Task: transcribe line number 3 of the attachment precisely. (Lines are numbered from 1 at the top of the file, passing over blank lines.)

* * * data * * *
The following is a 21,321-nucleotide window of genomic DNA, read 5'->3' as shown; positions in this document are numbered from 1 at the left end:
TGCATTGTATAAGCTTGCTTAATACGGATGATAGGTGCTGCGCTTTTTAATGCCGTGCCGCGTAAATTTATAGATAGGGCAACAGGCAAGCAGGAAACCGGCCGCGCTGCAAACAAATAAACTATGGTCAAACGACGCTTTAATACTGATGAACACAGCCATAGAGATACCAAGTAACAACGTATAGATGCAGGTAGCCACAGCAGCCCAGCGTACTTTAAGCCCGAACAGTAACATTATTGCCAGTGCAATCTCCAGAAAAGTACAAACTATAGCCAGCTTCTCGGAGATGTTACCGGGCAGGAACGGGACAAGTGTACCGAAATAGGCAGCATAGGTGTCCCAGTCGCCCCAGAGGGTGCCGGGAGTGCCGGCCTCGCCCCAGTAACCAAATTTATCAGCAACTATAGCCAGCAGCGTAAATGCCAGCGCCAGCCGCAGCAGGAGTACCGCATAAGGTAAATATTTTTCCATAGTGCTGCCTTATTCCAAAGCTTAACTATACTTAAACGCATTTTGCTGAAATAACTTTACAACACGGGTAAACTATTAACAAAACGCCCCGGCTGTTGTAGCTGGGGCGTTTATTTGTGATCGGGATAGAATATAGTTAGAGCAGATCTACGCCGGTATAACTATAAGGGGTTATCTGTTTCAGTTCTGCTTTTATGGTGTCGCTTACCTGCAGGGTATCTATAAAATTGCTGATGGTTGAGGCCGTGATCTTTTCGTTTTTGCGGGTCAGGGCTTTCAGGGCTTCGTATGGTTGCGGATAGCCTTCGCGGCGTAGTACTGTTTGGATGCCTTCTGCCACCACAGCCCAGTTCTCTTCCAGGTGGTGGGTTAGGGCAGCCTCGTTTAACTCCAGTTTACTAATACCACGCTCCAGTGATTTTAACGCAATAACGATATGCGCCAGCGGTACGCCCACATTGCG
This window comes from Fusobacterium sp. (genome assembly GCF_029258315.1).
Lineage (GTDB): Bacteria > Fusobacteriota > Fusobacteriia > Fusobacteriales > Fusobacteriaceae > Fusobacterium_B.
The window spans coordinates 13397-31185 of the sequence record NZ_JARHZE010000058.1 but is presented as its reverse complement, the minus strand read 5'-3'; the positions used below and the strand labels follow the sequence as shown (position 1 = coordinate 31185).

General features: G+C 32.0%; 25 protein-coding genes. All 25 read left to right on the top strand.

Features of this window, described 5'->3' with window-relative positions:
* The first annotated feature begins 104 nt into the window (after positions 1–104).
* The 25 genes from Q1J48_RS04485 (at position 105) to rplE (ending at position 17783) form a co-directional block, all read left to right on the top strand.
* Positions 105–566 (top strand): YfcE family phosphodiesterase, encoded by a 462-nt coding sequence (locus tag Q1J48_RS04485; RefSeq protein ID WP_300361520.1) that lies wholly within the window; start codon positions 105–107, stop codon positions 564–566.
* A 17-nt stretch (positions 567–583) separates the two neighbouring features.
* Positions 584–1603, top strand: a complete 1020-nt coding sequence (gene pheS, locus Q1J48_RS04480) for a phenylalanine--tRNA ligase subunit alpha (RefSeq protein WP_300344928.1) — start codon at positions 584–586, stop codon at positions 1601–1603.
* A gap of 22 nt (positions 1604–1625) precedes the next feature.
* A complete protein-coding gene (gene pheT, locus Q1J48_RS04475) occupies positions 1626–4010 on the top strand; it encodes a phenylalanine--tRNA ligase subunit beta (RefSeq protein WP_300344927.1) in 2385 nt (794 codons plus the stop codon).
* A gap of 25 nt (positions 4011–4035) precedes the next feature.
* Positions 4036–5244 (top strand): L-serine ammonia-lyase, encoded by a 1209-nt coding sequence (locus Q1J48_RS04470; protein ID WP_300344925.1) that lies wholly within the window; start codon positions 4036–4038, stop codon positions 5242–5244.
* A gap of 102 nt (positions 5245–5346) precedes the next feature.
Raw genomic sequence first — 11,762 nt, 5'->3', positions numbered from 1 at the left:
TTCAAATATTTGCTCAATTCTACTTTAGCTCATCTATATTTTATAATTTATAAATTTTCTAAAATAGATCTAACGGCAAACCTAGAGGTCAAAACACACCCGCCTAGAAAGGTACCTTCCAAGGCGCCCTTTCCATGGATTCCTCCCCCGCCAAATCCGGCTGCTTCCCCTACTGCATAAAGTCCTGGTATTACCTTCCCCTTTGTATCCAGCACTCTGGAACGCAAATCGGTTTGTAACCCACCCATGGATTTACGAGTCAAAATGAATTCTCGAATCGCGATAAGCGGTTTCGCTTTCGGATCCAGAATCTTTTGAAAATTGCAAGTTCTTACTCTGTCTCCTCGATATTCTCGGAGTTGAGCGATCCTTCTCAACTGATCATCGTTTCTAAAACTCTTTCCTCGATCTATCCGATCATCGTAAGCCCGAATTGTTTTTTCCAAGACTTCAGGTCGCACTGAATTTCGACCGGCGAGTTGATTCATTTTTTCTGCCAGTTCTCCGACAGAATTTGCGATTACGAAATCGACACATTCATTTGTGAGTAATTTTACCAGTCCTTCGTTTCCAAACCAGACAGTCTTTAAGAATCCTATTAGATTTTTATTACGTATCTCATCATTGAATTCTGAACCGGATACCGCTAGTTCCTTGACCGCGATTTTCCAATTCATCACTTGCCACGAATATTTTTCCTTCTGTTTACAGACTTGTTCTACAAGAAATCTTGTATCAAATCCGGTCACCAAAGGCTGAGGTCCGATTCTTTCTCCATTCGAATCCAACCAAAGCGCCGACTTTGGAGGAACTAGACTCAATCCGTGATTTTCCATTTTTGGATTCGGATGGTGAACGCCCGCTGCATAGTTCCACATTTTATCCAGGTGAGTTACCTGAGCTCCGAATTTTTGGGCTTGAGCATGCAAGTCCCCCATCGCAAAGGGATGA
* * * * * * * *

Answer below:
This window comes from Fusobacterium sp. (genome assembly GCF_029258315.1).